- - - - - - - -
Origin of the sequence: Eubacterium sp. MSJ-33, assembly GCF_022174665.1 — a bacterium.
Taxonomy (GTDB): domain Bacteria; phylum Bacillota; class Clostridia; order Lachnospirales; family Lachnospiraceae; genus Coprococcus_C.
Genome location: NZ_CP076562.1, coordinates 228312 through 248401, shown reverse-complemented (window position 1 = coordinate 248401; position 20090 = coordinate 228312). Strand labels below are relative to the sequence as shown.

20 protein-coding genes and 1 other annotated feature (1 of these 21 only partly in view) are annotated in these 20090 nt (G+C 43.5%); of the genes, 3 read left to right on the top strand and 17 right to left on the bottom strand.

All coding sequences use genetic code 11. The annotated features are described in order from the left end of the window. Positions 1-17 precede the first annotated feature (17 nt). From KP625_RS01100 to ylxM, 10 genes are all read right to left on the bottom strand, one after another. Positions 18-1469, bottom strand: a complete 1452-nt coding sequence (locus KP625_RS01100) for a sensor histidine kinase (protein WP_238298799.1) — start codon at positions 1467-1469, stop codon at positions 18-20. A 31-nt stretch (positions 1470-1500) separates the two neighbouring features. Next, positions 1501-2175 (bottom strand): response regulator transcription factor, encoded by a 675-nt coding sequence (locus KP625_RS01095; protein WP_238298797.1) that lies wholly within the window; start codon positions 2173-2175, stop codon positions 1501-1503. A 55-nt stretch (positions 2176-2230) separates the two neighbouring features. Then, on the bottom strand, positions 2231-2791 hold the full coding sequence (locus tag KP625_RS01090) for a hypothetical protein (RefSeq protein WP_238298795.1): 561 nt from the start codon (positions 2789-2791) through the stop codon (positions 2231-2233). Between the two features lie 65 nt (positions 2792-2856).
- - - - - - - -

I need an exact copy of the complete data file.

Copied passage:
Origin of the sequence: Eubacterium sp. MSJ-33, assembly GCF_022174665.1 — a bacterium.
Taxonomy (GTDB): domain Bacteria; phylum Bacillota; class Clostridia; order Lachnospirales; family Lachnospiraceae; genus Coprococcus_C.
Genome location: NZ_CP076562.1, coordinates 228312 through 248401, shown reverse-complemented (window position 1 = coordinate 248401; position 20090 = coordinate 228312). Strand labels below are relative to the sequence as shown.

20 protein-coding genes and 1 other annotated feature (1 of these 21 only partly in view) are annotated in these 20090 nt (G+C 43.5%); of the genes, 3 read left to right on the top strand and 17 right to left on the bottom strand.

All coding sequences use genetic code 11. The annotated features are described in order from the left end of the window. Positions 1-17 precede the first annotated feature (17 nt). From KP625_RS01100 to ylxM, 10 genes are all read right to left on the bottom strand, one after another. Positions 18-1469, bottom strand: a complete 1452-nt coding sequence (locus KP625_RS01100) for a sensor histidine kinase (protein WP_238298799.1) — start codon at positions 1467-1469, stop codon at positions 18-20. A 31-nt stretch (positions 1470-1500) separates the two neighbouring features. Next, positions 1501-2175 (bottom strand): response regulator transcription factor, encoded by a 675-nt coding sequence (locus KP625_RS01095; protein WP_238298797.1) that lies wholly within the window; start codon positions 2173-2175, stop codon positions 1501-1503. A 55-nt stretch (positions 2176-2230) separates the two neighbouring features. Then, on the bottom strand, positions 2231-2791 hold the full coding sequence (locus tag KP625_RS01090) for a hypothetical protein (RefSeq protein WP_238298795.1): 561 nt from the start codon (positions 2789-2791) through the stop codon (positions 2231-2233). Between the two features lie 65 nt (positions 2792-2856).